iOS apps and more

Adventures in SwiftUI 2's MapKit support

22 Aug 2020

SwiftUI 2 comes with a Map component, for displaying views from Apple Maps in your apps.

I wanted to use it to add maps to the workout details page of my app Personal Best. Getting a basic map display up and running was really easy. The Map component has a simple API that’s easy to use:

  coordinateRegion: .constant(
      center: CLLocationCoordinate2D(latitude: 35.685, longitude: 139.685),
      span: MKCoordinateSpan(latitudeDelta: 0.1, longitudeDelta: 0.1)

Map of Budapest

Annotating it

The tricky part came next. I wanted to add a line to the map to display the workout route. This is how iOS’s Fitness (formerly known as Activity) app displays routes:

Map of Budapest from Apple's Fitness app displaying a workout route

From what I understand, this isn’t yet possible with SwiftUI’s Map component. Maps can be annotated, but only in three ways:

The only customisation supported by MapPin and MapMarker is the tint colour, but MapAnnotation is a generic view that can contain anything.

I think idea is that you’ll use these annotations to denote points of interest on a map — for example, dropping pins to display search results. In my case, I wanted to draw a continuous line, which doesn’t really fit into any of the available annotation types.

One way to do this within the constaints of the API might be to draw a single MapAnnotation which is a complex polygon to represent the route. This might be possible, but it sounded very complex and a bit hacky, as I’d need to translate GPS coordinates into points accurately.

I figured an easier solution would be just to drop a MapAnnotation for each GPS coordinate in the workout. If the GPS pings are close together enough, the annotations will overlap to produce a continuous line. Here’s how that looked:

  coordinateRegion: .constant(
      center: routeLocations.midpoint.coordinate, // Use the midpoint of the workout as the centre of the map.
      span: MKCoordinateSpan(latitudeDelta: 0.1, longitudeDelta: 0.1)
  annotationItems: routeLocations
) { routeLocation in
  MapAnnotation(coordinate: routeLocation) {

Map of Budapest with a route map of a workout overlaid

Great, it worked! I had a route map appearing as a single, continuous line.

Unfortunately, I’d created another problem. The screen was suddenly really sluggish, and the map took around five seconds to load. Checking Xcode’s debugger made the problem clear — all those annotations take a lot of memory:

Memory usage with and without annotations, showing 408MB usage with annotations and 112MB without

Optimising it

My next idea was to reduce the number of annotations. Workouts have a lot of GPS pings. What if I just dropped a certain percentage of the GPS pings? Could I balance the fidelity of the workout route with memory usage?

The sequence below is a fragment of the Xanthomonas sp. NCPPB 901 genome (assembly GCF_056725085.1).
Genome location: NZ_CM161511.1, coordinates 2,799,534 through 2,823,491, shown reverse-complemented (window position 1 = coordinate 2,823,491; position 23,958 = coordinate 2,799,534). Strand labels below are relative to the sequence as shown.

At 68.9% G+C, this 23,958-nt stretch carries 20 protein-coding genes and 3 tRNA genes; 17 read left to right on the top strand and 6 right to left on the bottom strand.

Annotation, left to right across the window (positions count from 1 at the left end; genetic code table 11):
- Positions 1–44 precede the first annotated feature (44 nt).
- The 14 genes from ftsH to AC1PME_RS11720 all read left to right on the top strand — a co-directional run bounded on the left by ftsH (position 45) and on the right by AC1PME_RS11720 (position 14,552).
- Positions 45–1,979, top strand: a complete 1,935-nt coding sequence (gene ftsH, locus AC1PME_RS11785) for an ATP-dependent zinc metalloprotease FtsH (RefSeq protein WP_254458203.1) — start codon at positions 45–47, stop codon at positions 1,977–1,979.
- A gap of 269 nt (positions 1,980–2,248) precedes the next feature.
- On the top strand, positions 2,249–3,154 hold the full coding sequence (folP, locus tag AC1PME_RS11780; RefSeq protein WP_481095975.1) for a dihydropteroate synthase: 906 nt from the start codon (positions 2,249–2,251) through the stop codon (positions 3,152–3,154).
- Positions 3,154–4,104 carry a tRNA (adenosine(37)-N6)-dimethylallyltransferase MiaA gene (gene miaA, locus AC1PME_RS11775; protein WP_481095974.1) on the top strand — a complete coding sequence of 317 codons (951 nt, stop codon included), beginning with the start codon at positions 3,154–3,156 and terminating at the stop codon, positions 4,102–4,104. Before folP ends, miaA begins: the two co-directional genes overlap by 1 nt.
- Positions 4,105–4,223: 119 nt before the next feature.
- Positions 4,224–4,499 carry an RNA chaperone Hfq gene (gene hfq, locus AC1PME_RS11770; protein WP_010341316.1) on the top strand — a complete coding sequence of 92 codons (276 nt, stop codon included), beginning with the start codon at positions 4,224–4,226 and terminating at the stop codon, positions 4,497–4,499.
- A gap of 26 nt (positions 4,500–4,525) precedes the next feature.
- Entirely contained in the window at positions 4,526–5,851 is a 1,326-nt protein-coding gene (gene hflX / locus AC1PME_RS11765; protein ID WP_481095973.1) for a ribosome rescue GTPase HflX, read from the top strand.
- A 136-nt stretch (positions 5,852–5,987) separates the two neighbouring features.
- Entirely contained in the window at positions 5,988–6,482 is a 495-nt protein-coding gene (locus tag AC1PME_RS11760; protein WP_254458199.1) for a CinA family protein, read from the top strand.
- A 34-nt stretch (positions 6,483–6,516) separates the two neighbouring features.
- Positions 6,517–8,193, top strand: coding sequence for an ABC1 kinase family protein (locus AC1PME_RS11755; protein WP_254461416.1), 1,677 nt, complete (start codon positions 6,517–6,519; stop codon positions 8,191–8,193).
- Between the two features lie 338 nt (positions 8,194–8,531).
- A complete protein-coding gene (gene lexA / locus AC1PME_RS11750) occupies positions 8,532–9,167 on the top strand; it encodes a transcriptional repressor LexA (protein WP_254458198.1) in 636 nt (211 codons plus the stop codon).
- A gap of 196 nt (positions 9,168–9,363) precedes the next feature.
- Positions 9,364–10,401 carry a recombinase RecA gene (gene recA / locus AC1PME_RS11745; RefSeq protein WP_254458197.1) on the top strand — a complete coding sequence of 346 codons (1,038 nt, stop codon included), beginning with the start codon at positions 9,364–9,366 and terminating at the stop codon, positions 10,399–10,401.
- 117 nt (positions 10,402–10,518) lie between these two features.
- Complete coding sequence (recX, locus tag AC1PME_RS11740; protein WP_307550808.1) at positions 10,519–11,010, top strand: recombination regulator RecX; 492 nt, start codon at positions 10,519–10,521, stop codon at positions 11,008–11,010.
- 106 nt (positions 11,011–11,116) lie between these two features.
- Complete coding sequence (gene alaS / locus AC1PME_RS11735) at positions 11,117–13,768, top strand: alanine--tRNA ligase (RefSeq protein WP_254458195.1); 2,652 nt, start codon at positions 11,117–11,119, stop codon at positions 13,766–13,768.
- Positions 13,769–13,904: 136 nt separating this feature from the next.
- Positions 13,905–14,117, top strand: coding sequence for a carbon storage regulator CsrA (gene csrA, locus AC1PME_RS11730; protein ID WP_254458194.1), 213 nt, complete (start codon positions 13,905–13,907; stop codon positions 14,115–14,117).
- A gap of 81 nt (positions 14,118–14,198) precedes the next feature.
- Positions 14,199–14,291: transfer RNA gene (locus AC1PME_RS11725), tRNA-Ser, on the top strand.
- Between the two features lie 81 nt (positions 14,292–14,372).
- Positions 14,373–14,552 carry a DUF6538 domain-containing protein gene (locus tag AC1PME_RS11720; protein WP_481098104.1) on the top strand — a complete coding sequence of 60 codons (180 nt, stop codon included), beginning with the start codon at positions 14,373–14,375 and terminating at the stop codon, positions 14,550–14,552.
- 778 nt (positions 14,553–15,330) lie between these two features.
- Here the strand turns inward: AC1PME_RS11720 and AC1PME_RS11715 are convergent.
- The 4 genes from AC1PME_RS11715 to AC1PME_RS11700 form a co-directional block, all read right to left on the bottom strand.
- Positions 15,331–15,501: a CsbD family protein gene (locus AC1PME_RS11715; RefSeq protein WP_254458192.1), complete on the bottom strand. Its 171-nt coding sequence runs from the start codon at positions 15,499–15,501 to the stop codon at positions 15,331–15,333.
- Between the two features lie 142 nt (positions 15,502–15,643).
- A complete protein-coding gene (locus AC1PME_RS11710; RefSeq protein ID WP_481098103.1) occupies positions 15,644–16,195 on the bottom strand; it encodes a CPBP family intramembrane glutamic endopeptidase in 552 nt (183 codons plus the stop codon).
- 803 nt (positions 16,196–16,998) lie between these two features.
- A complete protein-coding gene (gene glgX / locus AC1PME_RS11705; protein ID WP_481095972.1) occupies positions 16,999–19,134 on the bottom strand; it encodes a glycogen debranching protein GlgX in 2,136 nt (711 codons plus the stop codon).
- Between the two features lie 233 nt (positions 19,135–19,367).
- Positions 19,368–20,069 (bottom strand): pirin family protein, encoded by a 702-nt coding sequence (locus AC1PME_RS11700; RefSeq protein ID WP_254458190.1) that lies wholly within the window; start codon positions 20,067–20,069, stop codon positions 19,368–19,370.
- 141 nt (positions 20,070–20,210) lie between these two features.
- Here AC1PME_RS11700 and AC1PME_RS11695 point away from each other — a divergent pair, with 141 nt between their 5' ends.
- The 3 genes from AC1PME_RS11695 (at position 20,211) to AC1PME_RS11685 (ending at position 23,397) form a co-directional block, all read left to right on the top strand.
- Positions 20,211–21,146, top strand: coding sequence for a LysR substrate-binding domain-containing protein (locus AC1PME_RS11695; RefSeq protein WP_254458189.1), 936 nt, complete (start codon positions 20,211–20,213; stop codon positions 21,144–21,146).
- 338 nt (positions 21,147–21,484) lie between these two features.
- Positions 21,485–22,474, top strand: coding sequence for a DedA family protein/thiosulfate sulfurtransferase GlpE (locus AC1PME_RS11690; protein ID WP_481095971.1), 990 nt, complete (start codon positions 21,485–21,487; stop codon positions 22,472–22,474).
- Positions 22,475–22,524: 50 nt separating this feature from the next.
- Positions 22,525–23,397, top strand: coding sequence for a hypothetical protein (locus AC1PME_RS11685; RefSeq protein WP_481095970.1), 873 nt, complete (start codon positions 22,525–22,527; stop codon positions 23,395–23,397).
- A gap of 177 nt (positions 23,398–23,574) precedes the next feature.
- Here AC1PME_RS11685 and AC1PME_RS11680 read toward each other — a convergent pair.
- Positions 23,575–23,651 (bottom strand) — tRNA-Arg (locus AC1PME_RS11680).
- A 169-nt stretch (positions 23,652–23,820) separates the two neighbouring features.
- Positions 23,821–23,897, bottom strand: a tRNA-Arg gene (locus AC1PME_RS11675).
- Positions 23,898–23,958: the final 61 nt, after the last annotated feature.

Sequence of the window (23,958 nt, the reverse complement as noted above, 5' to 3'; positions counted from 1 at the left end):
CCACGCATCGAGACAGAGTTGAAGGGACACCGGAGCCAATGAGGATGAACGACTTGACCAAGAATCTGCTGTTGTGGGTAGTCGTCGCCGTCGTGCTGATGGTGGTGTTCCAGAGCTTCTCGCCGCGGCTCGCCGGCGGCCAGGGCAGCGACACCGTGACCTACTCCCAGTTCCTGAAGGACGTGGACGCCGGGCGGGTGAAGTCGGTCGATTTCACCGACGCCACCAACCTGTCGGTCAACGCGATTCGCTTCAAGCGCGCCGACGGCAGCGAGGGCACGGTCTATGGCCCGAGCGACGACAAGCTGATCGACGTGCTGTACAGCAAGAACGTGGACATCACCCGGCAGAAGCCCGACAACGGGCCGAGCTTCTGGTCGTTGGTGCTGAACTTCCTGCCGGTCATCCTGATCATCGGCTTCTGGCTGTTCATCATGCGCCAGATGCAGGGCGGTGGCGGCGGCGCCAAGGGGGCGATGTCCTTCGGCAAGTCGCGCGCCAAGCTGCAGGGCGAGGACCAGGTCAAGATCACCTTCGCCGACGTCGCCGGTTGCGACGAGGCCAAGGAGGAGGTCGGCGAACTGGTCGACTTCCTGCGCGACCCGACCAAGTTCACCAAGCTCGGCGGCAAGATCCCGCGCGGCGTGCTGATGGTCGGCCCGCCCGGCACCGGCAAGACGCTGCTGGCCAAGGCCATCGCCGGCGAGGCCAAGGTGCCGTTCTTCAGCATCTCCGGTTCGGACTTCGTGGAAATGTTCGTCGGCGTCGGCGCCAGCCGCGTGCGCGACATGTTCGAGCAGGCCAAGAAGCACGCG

To test this, I wrote an extension to Array that took a percentage of elements to keep, and returned a new array with some of the elements removed:

extension Array {

  /// Returns a new array with a percentage of the original array kept.
  /// Retained entries are spaced evenly throughout the original array.
  func drop(percentageToKeep: Int) -> [Element] {
    guard percentageToKeep > 0 && percentageToKeep <= 100 else {
      fatalError("percentageToKeep must be between 1 and 100")

    var filtered = [Element]()
    for index in self.indices {
      if index % (100 / percentageToKeep) == 0 {
    return filtered

Next, I tested it by loading workouts while keeping different percentages of the annotations, and recorded the results:

44 min bike ride, with ~2,600 GPS pings

GPS pings retained Memory usage (MB) Map looks ok?
0% 110 -
5% 116 Noticeable loss in detail when zooming
10% 128 Some loss in detail when zooming
20% 149 Yes
33% 186 Yes
50% 238 Yes
100% 334 -

5% seemed like the sweet spot. I don’t mind some loss of detail, because the route map annotations don’t need to be perfect, they just need to show a reasonable enough amount of detail for people to see their route.

I also tested the memory usage for a longer workout, to see how much memory is consumed when there are much more GPS pings:

4 hour bike ride, with ~14,200 GPS pings

GPS pings retained Memory usage (MB)
0% 113
5% 170
100% 1380

170MB felt reasonable for such a long bike ride. The UI loaded quickly and there was no noticeable slow down, so I decided to proceed with only keeping 5% of GPS pings. Here’s how it looks for the workout from earlier:

Map of Budapest with a route map of a workout overlaid

Looking good! 😎 At higher zoom levels, there’s definitely detail lost, but I think it still shows the route map at an acceptable detail level:

Map of Budapest with a route map of a workout overlaid at a high zoom level showing loss of detail

Next steps

I’m tempted to make the algorithm a bit smarter. One thing I could do is adjust the percentage of GPS pings retained depending on the total. So, shorter workouts will have more detail than longer workouts. For now I’ve decided against this, because it feels like premature optimisation, plus I’m hopeful that SwiftUI’s Map component will gain the ability to draw lines in the future, making my workaround obsolete.